Did you or do you currently hold cryptocurrencies? Did you sell any cryptocurrencies before finding out that the Australian Tax Office (ATO) would vigilantly tax cryptocurrency sales? Are you left scratching your head after reading the ATO’s guidance? If so, you are one of many Australians currently finding themselves in an uncertain tax situation.

The ATO provided that in general, income from cryptocurrency transactions will be subject to Capital Gains Tax (CGT). This means that income from these transactions will be taxed at your marginal tax rate but will provide an avenue to obtain some useful exemptions. 

However, the ATO may also find that you are carrying on a business or profit-making scheme (both of which are not considered in this article), in which case the CGT provisions and exemptions will not apply.

Accordingly, you should obtain appropriate legal advice and have an awareness of your potential taxation liabilities.

Capital Gains Tax

Under the Income Tax Assessment Act 1997 (Cth), profits (or losses) arising from the disposal of an asset may give rise to CGT consequences or tax concessions. A CGT asset is any kind of property or legal right and in Taxation Determination 2014/26 the Commissioner confirmed that cryptocurrencies satisfy this definition.

Therefore, selling a cryptocurrency will give rise to CGT event A1. Disposal does not refer solely to the converting of the currency back into Australian Dollars and will include selling one cryptocurrency for another. 

The capital proceeds of the disposal are the money or market value of any other property received; and the cost base is the original price paid for acquiring the cryptocurrency and any other costs related to the ownership of the cryptocurrency (for example, exchange/broker fees may form part of the cost base).

Benefits of CGT

Whilst this change spells bad news for investors who were under the impression that only conversion back into Australian currency was taxable, it’s not all doom and gloom.

For example, if the cryptocurrency was acquired as a capital asset to be held for long-term investment, then holding the CGT asset for more than 12 months yields a 50% tax concession.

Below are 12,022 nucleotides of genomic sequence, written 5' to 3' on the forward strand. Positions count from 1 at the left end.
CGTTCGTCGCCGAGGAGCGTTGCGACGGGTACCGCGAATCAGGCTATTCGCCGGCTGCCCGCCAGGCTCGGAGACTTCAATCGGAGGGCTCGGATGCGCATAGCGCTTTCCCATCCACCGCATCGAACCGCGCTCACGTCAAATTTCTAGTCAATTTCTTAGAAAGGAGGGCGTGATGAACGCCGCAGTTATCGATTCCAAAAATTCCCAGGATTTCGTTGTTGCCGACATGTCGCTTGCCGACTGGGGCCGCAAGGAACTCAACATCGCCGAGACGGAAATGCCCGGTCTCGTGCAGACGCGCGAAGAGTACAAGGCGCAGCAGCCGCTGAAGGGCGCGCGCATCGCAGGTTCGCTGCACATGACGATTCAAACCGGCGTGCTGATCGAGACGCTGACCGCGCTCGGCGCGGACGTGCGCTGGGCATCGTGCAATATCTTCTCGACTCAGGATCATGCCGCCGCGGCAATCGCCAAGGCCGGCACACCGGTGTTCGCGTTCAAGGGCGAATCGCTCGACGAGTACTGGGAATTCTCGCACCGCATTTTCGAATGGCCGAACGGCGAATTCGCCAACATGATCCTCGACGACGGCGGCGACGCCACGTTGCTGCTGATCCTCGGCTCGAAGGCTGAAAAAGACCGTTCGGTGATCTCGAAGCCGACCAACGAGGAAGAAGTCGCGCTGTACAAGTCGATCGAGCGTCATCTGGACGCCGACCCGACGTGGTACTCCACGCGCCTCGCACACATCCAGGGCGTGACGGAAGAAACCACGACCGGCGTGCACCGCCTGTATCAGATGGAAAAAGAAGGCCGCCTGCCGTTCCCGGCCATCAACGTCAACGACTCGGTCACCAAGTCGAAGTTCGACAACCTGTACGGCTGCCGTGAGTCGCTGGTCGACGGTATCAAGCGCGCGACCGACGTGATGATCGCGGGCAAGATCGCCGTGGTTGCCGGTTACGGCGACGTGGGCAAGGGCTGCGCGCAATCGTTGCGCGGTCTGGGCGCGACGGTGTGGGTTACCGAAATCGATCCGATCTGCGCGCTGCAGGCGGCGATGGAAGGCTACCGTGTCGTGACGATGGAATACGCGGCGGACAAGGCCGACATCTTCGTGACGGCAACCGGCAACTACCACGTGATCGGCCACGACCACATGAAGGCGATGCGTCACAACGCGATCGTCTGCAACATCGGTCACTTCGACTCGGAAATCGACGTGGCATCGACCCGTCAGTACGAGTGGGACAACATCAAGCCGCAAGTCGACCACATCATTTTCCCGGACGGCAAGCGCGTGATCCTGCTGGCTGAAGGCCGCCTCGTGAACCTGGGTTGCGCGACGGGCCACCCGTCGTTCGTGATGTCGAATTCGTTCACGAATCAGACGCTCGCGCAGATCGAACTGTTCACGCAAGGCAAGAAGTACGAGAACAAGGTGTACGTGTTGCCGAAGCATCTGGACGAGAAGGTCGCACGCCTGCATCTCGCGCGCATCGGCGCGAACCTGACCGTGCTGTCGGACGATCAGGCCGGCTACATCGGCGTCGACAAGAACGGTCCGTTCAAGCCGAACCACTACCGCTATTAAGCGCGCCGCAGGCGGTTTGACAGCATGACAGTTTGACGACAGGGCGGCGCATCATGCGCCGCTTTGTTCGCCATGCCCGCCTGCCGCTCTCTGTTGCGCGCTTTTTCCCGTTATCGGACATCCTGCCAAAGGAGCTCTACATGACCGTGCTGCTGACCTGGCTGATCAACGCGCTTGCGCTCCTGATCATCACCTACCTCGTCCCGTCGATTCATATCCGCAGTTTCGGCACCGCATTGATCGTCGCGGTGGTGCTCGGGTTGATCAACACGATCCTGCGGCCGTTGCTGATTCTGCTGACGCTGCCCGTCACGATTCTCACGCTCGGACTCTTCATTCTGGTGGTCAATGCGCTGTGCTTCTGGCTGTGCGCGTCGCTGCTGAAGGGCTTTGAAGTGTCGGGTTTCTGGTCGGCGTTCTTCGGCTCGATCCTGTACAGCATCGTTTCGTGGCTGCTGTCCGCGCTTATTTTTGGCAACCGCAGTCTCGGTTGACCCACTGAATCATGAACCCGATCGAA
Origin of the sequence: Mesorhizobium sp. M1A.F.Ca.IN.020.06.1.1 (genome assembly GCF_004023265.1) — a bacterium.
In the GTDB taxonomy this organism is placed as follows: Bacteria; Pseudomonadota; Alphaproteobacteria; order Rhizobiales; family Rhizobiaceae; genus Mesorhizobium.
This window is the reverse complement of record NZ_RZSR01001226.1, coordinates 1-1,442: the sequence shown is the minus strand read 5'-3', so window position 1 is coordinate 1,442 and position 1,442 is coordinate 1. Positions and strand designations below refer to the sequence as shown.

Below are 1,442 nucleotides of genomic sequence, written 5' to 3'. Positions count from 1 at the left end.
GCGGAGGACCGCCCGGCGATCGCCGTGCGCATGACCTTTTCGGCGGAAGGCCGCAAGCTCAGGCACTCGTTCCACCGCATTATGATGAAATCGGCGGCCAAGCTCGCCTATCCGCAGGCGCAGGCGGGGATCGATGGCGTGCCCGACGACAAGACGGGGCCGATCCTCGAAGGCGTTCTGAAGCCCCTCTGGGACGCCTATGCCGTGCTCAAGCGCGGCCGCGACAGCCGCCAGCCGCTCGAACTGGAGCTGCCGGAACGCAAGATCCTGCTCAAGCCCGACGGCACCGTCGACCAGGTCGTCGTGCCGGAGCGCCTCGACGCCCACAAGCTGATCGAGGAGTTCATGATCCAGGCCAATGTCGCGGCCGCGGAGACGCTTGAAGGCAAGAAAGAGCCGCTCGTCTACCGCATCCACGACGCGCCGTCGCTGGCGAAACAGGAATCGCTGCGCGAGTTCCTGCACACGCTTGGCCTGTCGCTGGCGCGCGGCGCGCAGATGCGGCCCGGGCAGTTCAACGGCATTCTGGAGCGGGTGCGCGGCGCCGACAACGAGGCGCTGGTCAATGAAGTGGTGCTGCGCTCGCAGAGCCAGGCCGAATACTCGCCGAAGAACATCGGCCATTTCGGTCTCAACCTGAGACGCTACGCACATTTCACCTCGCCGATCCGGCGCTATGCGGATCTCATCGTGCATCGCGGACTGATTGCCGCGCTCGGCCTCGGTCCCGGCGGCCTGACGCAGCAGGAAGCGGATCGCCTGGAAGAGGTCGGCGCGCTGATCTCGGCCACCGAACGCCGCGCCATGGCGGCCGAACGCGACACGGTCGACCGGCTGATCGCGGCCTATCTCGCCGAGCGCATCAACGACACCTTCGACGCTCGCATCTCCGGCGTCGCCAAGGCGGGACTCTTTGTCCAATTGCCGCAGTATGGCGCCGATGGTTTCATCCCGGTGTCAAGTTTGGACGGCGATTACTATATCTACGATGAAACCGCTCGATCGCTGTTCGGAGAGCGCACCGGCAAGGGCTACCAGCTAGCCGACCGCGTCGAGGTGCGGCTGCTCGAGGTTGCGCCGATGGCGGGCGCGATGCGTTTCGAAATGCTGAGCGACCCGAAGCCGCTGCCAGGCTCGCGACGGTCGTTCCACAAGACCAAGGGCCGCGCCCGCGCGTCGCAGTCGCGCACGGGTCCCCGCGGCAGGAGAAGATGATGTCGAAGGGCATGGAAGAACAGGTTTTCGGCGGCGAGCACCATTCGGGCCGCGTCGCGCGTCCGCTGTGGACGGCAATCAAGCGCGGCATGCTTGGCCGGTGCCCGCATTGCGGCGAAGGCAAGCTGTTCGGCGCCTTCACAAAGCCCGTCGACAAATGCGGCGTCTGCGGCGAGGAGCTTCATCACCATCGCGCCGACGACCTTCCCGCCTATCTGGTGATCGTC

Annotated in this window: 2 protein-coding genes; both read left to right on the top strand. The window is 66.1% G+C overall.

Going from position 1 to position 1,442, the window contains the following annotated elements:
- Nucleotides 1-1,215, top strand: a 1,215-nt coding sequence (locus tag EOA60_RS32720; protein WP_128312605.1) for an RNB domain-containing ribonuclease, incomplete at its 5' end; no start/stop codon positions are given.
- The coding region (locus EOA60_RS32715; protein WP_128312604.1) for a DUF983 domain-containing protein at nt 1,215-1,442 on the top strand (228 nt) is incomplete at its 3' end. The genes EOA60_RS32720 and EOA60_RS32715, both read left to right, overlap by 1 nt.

Additionally, any capital losses (i.e., losses made on trades) can be offset against future gains.

Ultimately, it is recommended that taxpayers keep track of the time and date of any transactions made as this will be a critical factor in determining their applicable taxation liabilities and exemptions.

 Personal Use Asset Exemption

Purchases under $10,000 may be disregarded if the personal use asset exemption applies. The test with regards to the application of the personal use asset exemption is whether the cryptocurrency was purchased for the purpose of then acquiring items for personal use or consumption.

On this basis, if you purchased a cryptocurrency with the intended purpose of using it to purchase a common household appliance, music or clothes; and the purchase was less than $10,000, then the personal use asset exemption may apply.

The time-frame in which the cryptocurrency was held and subsequently disposed of may be evidence as to whether the personal use asset exemption will apply. For example, some Private Binding Rulings (PBRs) indicate that if the cryptocurrency was purchased with the intention of using it to purchase goods and services, however was subsequently held for a period of time and used when exchange rates were favourably higher, then the personal use asset exemption may not apply.

Additionally, other PBRs have revealed that early adopters of cryptocurrencies may plead the personal use exemption and be relieved of any tax liabilities on the basis that the cryptocurrency was acquired as part of a personal hobby and without the intention of making a profit or gain.

This is consistent with TD 2014/26 at paragraph 21 where the Taxation Commissioner noted that early adopters who mined bitcoin would satisfy the personal use exemption so long as they can prove that they did not have the intention of exchanging the bitcoin back into Australian currency for ‘favourable rates’ because at that time, the ability to develop a profit-making scheme or carry on a business in the area was minimal and fanciful at best.

However, the onus of proving the applicability of the personal use asset exemption lies with the taxpayer; and if the tax office chooses to audit the taxpayer; takes the contrary view; and is proven correct, then the taxpayer will be liable to pay an administrative penalty of an additional 25% on top of their tax liability in accordance with Part 4-25 of Schedule 1 of the Taxation Administration Act 1953 (Cth). 

For more information on cryptocurrency transactions and taxation or for general business law advice, please contact:

Paul Gray
Principal Lawyer
T  03 5225 5231
E  pgray@ha.legal

This article was written with the assistance of Alex Gulli, Graduate Lawyer